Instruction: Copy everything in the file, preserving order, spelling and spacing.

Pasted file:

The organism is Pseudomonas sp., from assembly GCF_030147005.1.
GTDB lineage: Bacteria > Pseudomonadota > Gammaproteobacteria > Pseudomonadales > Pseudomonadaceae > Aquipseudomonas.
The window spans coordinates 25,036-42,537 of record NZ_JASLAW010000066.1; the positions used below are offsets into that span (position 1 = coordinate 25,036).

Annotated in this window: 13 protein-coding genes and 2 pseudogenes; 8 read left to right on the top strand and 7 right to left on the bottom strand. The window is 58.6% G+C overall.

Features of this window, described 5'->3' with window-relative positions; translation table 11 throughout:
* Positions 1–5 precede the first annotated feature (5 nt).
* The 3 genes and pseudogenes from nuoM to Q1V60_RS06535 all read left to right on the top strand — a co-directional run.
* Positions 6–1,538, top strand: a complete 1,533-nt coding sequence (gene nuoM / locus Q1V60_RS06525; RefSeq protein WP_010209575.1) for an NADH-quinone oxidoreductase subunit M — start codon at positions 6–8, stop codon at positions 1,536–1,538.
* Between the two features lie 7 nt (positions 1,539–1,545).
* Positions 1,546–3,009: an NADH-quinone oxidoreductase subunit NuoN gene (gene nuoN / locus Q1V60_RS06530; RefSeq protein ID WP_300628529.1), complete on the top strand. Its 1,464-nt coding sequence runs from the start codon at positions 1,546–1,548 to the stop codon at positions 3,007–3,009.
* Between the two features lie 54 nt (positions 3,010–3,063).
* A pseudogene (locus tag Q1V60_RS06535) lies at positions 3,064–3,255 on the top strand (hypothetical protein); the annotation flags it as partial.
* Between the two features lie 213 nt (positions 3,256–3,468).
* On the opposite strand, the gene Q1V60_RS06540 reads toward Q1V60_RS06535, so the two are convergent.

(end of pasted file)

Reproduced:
The organism is Pseudomonas sp., from assembly GCF_030147005.1.
GTDB lineage: Bacteria > Pseudomonadota > Gammaproteobacteria > Pseudomonadales > Pseudomonadaceae > Aquipseudomonas.
The window spans coordinates 25,036-42,537 of record NZ_JASLAW010000066.1; the positions used below are offsets into that span (position 1 = coordinate 25,036).

Annotated in this window: 13 protein-coding genes and 2 pseudogenes; 8 read left to right on the top strand and 7 right to left on the bottom strand. The window is 58.6% G+C overall.

Features of this window, described 5'->3' with window-relative positions; translation table 11 throughout:
* Positions 1–5 precede the first annotated feature (5 nt).
* The 3 genes and pseudogenes from nuoM to Q1V60_RS06535 all read left to right on the top strand — a co-directional run.
* Positions 6–1,538, top strand: a complete 1,533-nt coding sequence (gene nuoM / locus Q1V60_RS06525; RefSeq protein WP_010209575.1) for an NADH-quinone oxidoreductase subunit M — start codon at positions 6–8, stop codon at positions 1,536–1,538.
* Between the two features lie 7 nt (positions 1,539–1,545).
* Positions 1,546–3,009: an NADH-quinone oxidoreductase subunit NuoN gene (gene nuoN / locus Q1V60_RS06530; RefSeq protein ID WP_300628529.1), complete on the top strand. Its 1,464-nt coding sequence runs from the start codon at positions 1,546–1,548 to the stop codon at positions 3,007–3,009.
* Between the two features lie 54 nt (positions 3,010–3,063).
* A pseudogene (locus tag Q1V60_RS06535) lies at positions 3,064–3,255 on the top strand (hypothetical protein); the annotation flags it as partial.
* Between the two features lie 213 nt (positions 3,256–3,468).
* On the opposite strand, the gene Q1V60_RS06540 reads toward Q1V60_RS06535, so the two are convergent.